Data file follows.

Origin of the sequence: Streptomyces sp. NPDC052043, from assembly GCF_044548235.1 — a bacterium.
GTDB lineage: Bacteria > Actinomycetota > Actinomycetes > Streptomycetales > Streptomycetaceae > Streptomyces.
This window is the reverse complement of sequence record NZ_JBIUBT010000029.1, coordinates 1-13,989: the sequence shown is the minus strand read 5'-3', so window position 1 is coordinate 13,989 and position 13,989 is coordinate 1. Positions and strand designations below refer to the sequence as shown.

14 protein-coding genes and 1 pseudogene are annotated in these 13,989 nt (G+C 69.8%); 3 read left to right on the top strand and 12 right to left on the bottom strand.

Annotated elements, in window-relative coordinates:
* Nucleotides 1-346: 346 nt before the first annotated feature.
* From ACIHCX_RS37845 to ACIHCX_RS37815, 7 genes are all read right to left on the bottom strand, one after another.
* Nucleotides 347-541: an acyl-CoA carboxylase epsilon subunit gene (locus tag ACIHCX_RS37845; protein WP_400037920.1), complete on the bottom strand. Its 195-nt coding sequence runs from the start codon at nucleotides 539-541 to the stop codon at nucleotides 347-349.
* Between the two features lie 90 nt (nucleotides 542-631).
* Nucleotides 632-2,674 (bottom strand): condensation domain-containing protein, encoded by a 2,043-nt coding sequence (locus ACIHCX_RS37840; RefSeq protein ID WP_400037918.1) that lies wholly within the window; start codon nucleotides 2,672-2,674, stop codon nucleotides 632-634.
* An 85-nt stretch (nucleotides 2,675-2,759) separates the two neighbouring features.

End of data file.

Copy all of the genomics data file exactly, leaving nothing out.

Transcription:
Origin of the sequence: Streptomyces sp. NPDC052043, from assembly GCF_044548235.1 — a bacterium.
GTDB lineage: Bacteria > Actinomycetota > Actinomycetes > Streptomycetales > Streptomycetaceae > Streptomyces.
This window is the reverse complement of sequence record NZ_JBIUBT010000029.1, coordinates 1-13,989: the sequence shown is the minus strand read 5'-3', so window position 1 is coordinate 13,989 and position 13,989 is coordinate 1. Positions and strand designations below refer to the sequence as shown.

14 protein-coding genes and 1 pseudogene are annotated in these 13,989 nt (G+C 69.8%); 3 read left to right on the top strand and 12 right to left on the bottom strand.

Annotated elements, in window-relative coordinates:
* Nucleotides 1-346: 346 nt before the first annotated feature.
* From ACIHCX_RS37845 to ACIHCX_RS37815, 7 genes are all read right to left on the bottom strand, one after another.
* Nucleotides 347-541: an acyl-CoA carboxylase epsilon subunit gene (locus tag ACIHCX_RS37845; protein WP_400037920.1), complete on the bottom strand. Its 195-nt coding sequence runs from the start codon at nucleotides 539-541 to the stop codon at nucleotides 347-349.
* Between the two features lie 90 nt (nucleotides 542-631).
* Nucleotides 632-2,674 (bottom strand): condensation domain-containing protein, encoded by a 2,043-nt coding sequence (locus ACIHCX_RS37840; RefSeq protein ID WP_400037918.1) that lies wholly within the window; start codon nucleotides 2,672-2,674, stop codon nucleotides 632-634.
* An 85-nt stretch (nucleotides 2,675-2,759) separates the two neighbouring features.